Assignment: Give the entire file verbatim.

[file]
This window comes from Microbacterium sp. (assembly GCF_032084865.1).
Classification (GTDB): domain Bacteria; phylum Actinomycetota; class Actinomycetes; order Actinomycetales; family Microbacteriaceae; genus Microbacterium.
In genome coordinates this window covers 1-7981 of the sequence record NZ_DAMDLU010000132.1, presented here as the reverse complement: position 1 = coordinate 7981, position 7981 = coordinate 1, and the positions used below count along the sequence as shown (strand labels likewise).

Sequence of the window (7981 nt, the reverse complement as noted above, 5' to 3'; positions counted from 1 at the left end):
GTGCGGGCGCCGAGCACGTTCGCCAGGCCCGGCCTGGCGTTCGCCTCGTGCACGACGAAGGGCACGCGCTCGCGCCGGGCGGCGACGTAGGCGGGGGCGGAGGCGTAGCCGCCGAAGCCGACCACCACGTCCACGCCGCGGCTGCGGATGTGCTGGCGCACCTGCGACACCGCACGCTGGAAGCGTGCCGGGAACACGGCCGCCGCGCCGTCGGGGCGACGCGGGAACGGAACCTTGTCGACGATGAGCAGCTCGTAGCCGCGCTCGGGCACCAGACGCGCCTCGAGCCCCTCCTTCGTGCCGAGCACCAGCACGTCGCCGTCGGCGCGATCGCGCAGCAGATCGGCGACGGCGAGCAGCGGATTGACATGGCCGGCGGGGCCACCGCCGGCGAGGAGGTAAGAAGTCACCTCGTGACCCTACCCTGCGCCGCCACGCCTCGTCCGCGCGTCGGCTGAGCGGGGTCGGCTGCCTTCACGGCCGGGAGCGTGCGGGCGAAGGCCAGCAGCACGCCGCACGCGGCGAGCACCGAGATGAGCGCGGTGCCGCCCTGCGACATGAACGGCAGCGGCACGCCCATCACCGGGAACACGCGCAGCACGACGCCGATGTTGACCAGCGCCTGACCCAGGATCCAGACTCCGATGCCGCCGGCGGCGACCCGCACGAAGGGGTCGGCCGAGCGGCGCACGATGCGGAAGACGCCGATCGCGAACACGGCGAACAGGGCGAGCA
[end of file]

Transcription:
This window comes from Microbacterium sp. (assembly GCF_032084865.1).
Classification (GTDB): domain Bacteria; phylum Actinomycetota; class Actinomycetes; order Actinomycetales; family Microbacteriaceae; genus Microbacterium.
In genome coordinates this window covers 1-7981 of the sequence record NZ_DAMDLU010000132.1, presented here as the reverse complement: position 1 = coordinate 7981, position 7981 = coordinate 1, and the positions used below count along the sequence as shown (strand labels likewise).

Sequence of the window (7981 nt, the reverse complement as noted above, 5' to 3'; positions counted from 1 at the left end):
GTGCGGGCGCCGAGCACGTTCGCCAGGCCCGGCCTGGCGTTCGCCTCGTGCACGACGAAGGGCACGCGCTCGCGCCGGGCGGCGACGTAGGCGGGGGCGGAGGCGTAGCCGCCGAAGCCGACCACCACGTCCACGCCGCGGCTGCGGATGTGCTGGCGCACCTGCGACACCGCACGCTGGAAGCGTGCCGGGAACACGGCCGCCGCGCCGTCGGGGCGACGCGGGAACGGAACCTTGTCGACGATGAGCAGCTCGTAGCCGCGCTCGGGCACCAGACGCGCCTCGAGCCCCTCCTTCGTGCCGAGCACCAGCACGTCGCCGTCGGCGCGATCGCGCAGCAGATCGGCGACGGCGAGCAGCGGATTGACATGGCCGGCGGGGCCACCGCCGGCGAGGAGGTAAGAAGTCACCTCGTGACCCTACCCTGCGCCGCCACGCCTCGTCCGCGCGTCGGCTGAGCGGGGTCGGCTGCCTTCACGGCCGGGAGCGTGCGGGCGAAGGCCAGCAGCACGCCGCACGCGGCGAGCACCGAGATGAGCGCGGTGCCGCCCTGCGACATGAACGGCAGCGGCACGCCCATCACCGGGAACACGCGCAGCACGACGCCGATGTTGACCAGCGCCTGACCCAGGATCCAGACTCCGATGCCGCCGGCGGCGACCCGCACGAAGGGGTCGGCCGAGCGGCGCACGATGCGGAAGACGCCGATCGCGAACACGGCGAACAGGGCGAGCA